Beyond the direct economic benefits, scaling up textile recycling unlocks several environmental and social benefits. For example, in our baseline scenario, around 15,000 new jobs could be created and CO2Emissions could be reduced by around 4 million tonnes, equivalent to the cumulative emissions of a country the size of Iceland. By quantifying in monetary terms several other dimensions of impact such as secondary effects on GDP of job creation, the CO2reduced electronic emissions and water and land use, our analysis shows that the industry could reach €3.5-4.5 billion in total annual holistic impact by 2030, a annual return on investment of 55 to 70 percent (Exhibit 2).

Scaling up textile recycling in the EU-27 and Switzerland under the base-to-base scenario could have an overall annual impact of €3.5 billion to €4.5 billion in 2030.

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To seize this opportunity, collaboration and innovation will be essential

The identified bottlenecks preventing scale are significant and will require multiple stakeholders to act boldly. Textile recycling in Europe will not reach a favorable state by 2030 unless significant steps are taken soon. This report identifies five key ingredients for success.

  • Critical scale. The textile recycling value chain cannot operate on a small scale. Critical scale across the value chain is needed to supply enough raw materials
    to the necessary fiber-to-fiber recycling technologies, and to enable these recycling technologies to operate at scale. Therefore, the industry needs to set bold scaling targets and achieve them.
  • True collaboration. Many of the major challenges ahead are best solved in a highly collaborative manner. Business leaders from across the value chain, investors, and leaders of public institutions should come together in an unprecedented way to engage in a highly operational joint effort to overcome barriers to scale.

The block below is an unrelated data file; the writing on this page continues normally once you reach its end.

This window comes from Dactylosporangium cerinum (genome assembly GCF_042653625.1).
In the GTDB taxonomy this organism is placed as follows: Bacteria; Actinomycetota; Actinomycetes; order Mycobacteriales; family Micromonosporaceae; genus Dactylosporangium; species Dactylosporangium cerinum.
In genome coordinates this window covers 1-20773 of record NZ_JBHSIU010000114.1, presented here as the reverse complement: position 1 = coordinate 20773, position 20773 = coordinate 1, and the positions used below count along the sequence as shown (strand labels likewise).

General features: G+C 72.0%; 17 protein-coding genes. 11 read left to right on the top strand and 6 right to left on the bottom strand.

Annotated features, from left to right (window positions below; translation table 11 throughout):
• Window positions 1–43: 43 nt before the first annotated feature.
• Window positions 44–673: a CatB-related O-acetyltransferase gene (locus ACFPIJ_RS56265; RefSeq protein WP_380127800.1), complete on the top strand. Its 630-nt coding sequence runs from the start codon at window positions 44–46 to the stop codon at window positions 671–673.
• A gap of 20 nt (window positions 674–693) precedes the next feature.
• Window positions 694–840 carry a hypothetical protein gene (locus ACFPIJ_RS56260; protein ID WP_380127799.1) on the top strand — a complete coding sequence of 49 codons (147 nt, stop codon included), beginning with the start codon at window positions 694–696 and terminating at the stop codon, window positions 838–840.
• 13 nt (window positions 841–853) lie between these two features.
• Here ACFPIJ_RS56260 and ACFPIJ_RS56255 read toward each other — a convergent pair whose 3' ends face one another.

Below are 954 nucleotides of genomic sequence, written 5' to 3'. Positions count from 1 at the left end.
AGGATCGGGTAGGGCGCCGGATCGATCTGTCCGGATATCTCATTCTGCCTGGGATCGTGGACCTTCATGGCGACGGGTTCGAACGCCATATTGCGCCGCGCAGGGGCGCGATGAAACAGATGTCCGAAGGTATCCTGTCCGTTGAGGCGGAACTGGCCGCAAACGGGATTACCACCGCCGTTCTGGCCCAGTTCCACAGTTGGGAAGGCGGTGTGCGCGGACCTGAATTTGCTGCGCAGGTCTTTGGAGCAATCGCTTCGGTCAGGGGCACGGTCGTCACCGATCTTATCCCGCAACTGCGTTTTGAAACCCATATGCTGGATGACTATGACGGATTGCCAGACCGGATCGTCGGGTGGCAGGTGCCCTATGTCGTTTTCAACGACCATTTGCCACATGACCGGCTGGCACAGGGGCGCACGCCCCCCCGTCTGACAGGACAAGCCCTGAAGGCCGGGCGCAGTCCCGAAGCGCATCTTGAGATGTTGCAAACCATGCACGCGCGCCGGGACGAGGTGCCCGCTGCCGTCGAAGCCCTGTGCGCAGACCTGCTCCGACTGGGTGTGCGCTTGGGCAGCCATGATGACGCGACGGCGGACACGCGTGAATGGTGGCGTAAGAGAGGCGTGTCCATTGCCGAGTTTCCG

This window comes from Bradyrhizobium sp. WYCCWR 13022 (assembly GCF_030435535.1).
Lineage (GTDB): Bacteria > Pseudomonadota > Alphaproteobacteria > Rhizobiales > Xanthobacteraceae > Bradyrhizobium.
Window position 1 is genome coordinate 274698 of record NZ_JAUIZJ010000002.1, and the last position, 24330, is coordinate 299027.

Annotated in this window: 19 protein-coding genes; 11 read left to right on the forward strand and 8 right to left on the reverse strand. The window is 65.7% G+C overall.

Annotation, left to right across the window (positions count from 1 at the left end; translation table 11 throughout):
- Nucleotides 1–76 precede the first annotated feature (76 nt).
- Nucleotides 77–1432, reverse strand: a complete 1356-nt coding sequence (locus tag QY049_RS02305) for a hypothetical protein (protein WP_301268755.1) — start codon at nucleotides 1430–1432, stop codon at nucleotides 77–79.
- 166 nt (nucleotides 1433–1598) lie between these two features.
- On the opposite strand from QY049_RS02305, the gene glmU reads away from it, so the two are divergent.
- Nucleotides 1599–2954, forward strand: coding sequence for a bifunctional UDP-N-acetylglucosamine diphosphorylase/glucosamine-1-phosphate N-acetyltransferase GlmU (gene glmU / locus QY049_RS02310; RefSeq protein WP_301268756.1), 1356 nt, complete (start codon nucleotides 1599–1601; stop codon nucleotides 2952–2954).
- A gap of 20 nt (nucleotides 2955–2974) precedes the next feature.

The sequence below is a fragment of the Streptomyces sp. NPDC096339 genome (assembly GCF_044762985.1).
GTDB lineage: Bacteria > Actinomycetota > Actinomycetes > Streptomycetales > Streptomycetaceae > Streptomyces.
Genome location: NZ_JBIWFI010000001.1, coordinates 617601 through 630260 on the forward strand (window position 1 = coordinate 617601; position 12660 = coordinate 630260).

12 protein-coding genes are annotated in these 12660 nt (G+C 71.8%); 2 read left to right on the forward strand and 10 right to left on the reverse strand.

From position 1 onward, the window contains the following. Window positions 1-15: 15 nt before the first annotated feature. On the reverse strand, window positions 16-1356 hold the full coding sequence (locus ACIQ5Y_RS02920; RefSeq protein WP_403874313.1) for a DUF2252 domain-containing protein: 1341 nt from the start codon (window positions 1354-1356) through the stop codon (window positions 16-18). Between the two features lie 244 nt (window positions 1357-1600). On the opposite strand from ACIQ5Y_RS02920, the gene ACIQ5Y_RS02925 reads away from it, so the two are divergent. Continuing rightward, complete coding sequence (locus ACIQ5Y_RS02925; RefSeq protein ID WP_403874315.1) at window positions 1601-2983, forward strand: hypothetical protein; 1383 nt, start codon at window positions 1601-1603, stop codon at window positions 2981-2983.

• Transition funding. Although our analysis indicates that the textile recycling industry could, once it matures and grows, become self-sufficient and profitable, transitional funding will be required in the short term. Examples of such funding include subsidies (potentially extended producer responsibility [EPR] funding) and a green bonus (potentially shared by brands and consumers). Public-private solutions may be needed.
  • Investments. Several links in the value chain must be built almost from scratch, which requires significant investment. Our analysis indicates that sufficient economic value can be realized to offset the required risk. Private investors would lead this journey by taking the initiative to finance the construction of the value chain.
  • Push of the public sector. Leaders of public sector institutions should help stimulate textile recycling. Measures include increasing collection rates, limiting the export of unsorted textile waste, stimulating demand, creating harmonized frameworks for increased circularity, and other initiatives.

Large-scale fiber-to-fiber recycling can help solve Europe’s waste problem by turning waste into value. The European clothing and textile industry can start today to expand the infrastructure required for closed-loop collection, sorting and recycling. This report establishes the opportunity at play for textile circularity and highlights the actions needed to seize it. Furthermore, we hope that this report can serve as a basis for further research and collaboration to establish large-scale textile recycling in Europe.

Mary I. Bruner